My husband Roger spent around three months at our local hospice before he passed away in July. As I wrote at the time, when the word hospice was first mentioned to me I was devastated. To me, hospice care could mean only one thing – that you were ready to die and this was a place where you would go to do it. It was like giving up, and at the time we were certainly not ready to do that. Rog had been diagnosed with bowel cancer when he had already been through what we both thought was the worst period of health problems he would ever experience. Eighteen months earlier, he had collapsed at home while looking after our son Sam and luckily managed to call me at work to ask me to come home. I’ll never forget walking into the hall, me seven months pregnant, him looking like death, and desperately dialling 999.
A few hours later I was sitting in an airless hospital room being told he only had a 50-50 chance of survival. He pulled through, but that day was the start of an eight-month stay in hospital, a 12-month stint on intravenous food, and a life-changing moment in all our lives.
My precious, fit, healthy, optimistic, vegetarian husband had gone through a horrendous experience, and neither of us thought it would end with a separate diagnosis of terminal cancer. How could we? How does anyone? So when it came we were desperate for an answer, a way out that would fix him again and make the impossible possible.
That never came, as sadly there was no treatment worth trying. I remember him asking the surgeon – who by then he had become quite fond of – what would happen if he were to try chemo. ‘You would die within days, if not hours,’ was his reply.
So the hospice became the next step. If nothing else, it would be a change from the over-familiar hospital walls, we thought. When we arrived, it was like being given a reassuring hug and a breath of fresh air. It provided comfort, as the room at Wirral St John’s was like a five star hotel compared with Arrowe Park Hospital. It provided nourishment, as the food was home-cooked and good for you, and it provided friendship, as many of the staff there went over and above to make us feel at ease.
It may not have provided a cure, but it gave a sign that people cared, that they would do what they could, and that they would make what is everyone’s worst nightmare somehow not quite so bad as we first thought. If this was going to happen, then we finally felt we were in the right place.
The hospice at Clatterbridge looked after not only Roger but they cared for me, our children and our family too. It was a place where the kids could be themselves. They could spread out a little, use the toys in the day room and open the doors from their dad’s room to play in the garden outside. At first, we never thought Rog would be able to come back home to stay, but they made that possible. Without that we would never have managed those final four weeks as a family in our own home.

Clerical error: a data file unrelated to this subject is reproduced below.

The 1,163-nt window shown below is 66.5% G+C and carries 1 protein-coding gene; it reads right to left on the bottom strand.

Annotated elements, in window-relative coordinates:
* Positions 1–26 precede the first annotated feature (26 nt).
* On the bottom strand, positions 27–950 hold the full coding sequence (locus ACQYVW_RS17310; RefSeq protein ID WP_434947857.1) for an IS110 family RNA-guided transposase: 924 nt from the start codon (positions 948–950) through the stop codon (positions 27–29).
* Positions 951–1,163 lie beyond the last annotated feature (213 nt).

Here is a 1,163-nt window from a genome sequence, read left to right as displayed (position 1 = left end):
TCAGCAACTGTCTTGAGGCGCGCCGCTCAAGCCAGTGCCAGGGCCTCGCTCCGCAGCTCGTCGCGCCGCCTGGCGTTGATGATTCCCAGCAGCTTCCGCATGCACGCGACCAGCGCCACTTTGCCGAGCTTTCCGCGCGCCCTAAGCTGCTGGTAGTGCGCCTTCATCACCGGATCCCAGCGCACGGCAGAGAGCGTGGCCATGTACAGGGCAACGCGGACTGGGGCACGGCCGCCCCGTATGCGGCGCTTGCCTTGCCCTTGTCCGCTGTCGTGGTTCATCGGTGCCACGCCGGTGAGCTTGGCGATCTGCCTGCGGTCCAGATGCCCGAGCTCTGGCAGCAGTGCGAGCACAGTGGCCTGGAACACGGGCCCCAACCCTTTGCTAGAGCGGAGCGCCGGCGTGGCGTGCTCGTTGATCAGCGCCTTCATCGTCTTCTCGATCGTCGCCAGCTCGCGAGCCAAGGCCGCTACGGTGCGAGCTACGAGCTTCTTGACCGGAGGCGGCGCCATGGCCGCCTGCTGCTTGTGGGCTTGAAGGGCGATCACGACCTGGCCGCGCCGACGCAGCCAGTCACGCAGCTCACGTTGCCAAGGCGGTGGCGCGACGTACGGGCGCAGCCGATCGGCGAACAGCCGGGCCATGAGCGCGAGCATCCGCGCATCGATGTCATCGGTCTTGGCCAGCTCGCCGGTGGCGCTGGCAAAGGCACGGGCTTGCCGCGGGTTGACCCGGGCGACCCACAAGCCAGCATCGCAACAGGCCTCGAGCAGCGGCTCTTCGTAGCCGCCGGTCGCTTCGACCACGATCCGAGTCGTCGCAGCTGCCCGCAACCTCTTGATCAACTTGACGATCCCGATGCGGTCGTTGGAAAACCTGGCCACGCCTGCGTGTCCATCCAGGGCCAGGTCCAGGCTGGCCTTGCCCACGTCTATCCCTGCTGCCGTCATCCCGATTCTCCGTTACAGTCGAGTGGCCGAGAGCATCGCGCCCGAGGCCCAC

It was because of all that that we wanted to give something back. Roger had started planning his funeral and decided to ask people to donate to the hospice rather than send flowers when time came. I set up a Just Giving page after his death and so far it has raised a massive £1,977. Donations in the church on the day of the funeral took that total up to £2,276, which is far more than I ever expected to achieve.
Our son Sam wanted to get involved with fundraising too, and set up a shop at my mum and dad’s house to raise money for three of his worthy causes – the hospice (or ‘hospes’ as he spells it), the RNLI (a charity supported by his class at school), and ‘poor people’, a general term I think he coined for anyone worse off than himself!
He raised about £25 for the hospice, which for a six-year-old is not bad going. I’m so proud that he wanted to get involved like that, and that he played his own part in helping others to be looked after as well as his dad was.
My brother-in-law Will, who is a consultant at Harrogate Hospital, also raised a large amount of cash for the hospice by doing a coast-to-coast bike ride in the summer. Along with some of his anaesthetic colleagues, he rode from Southport to Bridlington and managed to raise a grand total of £1,185. Will had to break up his trip when his own daughter fell ill, but I am assured he earnt every penny of his sponsorship cycling up and down those hills!
Some of my close friends, Claire and Dom, asked for donations to a few charities at their wedding in July, one of which was Wirral St John’s in honour of Roger. They raised a further £1,458.67. How fantastic is that? I am so touched that so many of our friends, family, colleagues, even people we have never met, have wanted to join in and make some money for such an amazing cause.
I just wanted to say a huge thank you to everyone who has helped make a difference – to those who donated, those who helped raise money and those who cared for Roger and our family. I hope the money we have raised in Roger’s name will go some way to helping the hospice make the final moments of other people’s lives as special as they can be. Now, when anyone mentions the word hospice, a very different picture is conjured to the one I had in March. Now, I see the hospice as a place of safety, of care, and of support.